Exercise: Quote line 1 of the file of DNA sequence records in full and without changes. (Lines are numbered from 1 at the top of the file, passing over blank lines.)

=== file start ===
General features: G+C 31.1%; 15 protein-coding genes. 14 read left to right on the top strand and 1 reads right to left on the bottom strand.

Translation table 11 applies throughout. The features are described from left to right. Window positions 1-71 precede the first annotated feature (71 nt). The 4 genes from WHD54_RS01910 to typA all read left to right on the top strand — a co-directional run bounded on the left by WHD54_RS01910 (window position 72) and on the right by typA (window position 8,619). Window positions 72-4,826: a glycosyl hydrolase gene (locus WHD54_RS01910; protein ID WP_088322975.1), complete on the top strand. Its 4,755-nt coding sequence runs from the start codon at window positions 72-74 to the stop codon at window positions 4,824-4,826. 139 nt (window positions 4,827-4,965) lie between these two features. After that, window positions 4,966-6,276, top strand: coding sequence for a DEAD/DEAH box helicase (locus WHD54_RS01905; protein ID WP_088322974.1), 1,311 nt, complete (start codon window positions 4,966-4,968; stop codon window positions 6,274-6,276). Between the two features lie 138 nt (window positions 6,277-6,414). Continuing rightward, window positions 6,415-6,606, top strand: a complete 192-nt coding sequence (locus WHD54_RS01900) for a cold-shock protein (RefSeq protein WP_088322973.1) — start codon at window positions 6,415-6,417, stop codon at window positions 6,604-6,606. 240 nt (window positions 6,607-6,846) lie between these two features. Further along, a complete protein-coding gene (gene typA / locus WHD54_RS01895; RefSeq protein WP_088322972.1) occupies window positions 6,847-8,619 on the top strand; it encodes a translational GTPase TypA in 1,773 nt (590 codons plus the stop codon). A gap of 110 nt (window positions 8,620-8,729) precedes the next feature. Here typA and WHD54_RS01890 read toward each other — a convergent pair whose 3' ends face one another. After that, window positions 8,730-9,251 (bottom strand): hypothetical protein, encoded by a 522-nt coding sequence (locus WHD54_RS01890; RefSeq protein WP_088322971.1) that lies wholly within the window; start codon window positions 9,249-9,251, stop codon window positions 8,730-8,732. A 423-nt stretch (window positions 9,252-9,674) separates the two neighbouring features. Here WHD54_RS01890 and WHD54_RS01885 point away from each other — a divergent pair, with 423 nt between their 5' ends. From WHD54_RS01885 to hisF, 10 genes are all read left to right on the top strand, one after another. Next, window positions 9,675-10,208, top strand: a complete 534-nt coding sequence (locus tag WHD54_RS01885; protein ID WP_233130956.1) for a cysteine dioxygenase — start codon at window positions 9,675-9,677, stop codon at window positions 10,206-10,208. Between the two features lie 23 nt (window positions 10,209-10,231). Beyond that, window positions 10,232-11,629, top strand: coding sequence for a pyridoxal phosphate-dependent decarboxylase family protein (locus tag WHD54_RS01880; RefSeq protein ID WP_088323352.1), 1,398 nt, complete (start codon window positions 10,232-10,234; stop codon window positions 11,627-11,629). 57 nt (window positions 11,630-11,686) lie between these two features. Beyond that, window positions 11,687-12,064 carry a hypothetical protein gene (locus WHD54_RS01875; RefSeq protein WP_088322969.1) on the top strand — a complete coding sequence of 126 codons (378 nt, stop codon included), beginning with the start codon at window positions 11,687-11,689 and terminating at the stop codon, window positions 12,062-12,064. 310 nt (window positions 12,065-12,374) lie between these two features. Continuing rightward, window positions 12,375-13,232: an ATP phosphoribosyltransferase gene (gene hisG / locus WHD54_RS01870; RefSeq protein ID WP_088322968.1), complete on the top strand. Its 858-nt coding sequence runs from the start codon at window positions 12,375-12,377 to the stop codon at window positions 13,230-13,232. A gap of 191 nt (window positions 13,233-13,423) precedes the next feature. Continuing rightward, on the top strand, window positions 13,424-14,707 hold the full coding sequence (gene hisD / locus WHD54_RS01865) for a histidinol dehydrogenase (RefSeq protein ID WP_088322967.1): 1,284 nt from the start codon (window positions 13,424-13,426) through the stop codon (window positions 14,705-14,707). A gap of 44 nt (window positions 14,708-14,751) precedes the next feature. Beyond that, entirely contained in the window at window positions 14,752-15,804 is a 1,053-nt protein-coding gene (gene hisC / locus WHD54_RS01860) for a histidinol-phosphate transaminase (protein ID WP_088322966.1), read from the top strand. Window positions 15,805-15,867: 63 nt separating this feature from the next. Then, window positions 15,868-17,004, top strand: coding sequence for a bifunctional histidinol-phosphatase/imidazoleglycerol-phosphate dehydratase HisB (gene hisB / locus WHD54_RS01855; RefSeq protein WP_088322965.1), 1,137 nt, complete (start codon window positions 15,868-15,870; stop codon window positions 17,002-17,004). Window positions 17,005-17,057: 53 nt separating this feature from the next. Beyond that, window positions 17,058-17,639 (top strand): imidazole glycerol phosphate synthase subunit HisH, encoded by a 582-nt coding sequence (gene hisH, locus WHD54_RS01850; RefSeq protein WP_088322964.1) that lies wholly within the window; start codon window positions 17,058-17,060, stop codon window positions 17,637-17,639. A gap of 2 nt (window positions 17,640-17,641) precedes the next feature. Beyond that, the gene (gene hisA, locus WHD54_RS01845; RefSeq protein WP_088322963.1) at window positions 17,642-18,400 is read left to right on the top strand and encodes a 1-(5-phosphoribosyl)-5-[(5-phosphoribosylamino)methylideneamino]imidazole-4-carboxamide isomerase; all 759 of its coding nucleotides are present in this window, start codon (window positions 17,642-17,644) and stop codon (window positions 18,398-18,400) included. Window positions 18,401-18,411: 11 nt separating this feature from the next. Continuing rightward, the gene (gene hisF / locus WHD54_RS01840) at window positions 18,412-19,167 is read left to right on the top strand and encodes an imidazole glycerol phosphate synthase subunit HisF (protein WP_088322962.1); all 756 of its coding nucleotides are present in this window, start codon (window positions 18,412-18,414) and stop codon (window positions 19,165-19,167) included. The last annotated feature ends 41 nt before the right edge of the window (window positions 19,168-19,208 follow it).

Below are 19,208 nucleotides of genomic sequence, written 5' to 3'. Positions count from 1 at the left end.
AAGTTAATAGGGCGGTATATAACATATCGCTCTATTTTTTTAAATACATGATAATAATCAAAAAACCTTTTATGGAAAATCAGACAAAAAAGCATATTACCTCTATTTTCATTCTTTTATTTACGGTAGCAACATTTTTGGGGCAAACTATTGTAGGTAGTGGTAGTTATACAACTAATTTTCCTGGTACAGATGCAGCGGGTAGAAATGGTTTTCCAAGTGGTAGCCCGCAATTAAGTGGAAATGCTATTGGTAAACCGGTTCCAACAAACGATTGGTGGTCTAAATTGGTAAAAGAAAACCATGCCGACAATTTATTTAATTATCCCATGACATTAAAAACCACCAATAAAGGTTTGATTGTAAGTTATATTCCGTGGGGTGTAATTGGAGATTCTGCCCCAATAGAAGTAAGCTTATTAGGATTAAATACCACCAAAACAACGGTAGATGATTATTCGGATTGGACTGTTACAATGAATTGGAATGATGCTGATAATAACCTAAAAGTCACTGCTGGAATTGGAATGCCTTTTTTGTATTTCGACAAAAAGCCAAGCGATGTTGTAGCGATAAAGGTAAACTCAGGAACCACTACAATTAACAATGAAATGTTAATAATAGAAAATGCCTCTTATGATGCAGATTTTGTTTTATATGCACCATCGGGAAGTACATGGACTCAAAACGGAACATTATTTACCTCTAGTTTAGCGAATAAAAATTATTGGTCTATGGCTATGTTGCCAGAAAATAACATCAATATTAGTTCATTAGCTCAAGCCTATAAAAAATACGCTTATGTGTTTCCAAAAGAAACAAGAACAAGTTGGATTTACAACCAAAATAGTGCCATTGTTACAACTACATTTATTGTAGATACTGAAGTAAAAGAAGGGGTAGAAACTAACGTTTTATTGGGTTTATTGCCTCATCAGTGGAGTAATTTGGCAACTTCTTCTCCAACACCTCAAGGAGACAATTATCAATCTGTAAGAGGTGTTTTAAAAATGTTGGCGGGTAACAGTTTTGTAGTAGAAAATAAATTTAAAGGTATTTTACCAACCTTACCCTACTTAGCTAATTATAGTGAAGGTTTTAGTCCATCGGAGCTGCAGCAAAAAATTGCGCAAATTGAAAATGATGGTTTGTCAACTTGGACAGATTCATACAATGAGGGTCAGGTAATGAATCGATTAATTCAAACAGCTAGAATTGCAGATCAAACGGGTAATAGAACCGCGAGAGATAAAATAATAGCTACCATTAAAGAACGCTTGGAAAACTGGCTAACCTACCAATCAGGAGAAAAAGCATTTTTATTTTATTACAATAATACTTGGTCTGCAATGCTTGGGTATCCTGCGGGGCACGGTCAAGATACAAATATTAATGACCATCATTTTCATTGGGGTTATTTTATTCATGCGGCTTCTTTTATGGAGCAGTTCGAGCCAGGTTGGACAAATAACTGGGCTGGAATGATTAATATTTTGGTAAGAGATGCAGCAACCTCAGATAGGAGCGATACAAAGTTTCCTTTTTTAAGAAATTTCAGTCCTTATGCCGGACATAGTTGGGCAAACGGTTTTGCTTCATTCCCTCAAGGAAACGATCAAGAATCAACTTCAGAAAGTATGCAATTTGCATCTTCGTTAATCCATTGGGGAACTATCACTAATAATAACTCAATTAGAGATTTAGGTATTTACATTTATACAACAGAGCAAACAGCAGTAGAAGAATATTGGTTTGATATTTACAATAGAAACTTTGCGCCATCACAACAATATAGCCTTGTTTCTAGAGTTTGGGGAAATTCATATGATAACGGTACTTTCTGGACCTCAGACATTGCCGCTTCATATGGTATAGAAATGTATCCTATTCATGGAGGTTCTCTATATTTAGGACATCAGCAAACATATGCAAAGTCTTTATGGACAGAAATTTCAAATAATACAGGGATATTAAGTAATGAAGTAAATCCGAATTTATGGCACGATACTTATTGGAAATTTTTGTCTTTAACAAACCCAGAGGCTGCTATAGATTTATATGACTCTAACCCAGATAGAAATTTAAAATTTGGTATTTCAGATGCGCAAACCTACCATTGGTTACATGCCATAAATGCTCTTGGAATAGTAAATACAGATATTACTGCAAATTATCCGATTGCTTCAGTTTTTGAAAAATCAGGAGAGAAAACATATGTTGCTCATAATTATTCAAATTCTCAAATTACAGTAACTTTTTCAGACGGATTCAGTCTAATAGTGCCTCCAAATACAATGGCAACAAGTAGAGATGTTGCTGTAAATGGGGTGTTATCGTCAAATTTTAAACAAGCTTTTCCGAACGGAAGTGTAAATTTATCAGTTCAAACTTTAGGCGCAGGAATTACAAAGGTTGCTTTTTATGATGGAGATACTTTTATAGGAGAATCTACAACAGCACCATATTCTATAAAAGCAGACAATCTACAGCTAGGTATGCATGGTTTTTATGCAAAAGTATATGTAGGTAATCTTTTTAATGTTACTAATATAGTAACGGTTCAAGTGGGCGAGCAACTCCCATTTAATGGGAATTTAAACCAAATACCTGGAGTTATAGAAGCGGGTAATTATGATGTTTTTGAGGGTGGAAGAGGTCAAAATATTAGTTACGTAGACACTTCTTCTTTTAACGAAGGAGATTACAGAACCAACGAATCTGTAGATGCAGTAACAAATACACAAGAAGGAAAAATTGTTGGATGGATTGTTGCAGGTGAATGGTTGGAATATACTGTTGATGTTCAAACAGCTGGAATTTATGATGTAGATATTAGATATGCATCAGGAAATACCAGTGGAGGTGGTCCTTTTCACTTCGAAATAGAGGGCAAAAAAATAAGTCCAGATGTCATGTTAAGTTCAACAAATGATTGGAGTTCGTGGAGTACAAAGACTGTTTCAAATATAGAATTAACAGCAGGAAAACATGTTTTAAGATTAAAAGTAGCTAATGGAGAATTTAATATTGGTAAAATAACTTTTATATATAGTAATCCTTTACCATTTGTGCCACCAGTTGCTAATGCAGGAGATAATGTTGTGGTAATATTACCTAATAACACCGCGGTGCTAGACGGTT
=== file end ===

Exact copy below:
General features: G+C 31.1%; 15 protein-coding genes. 14 read left to right on the top strand and 1 reads right to left on the bottom strand.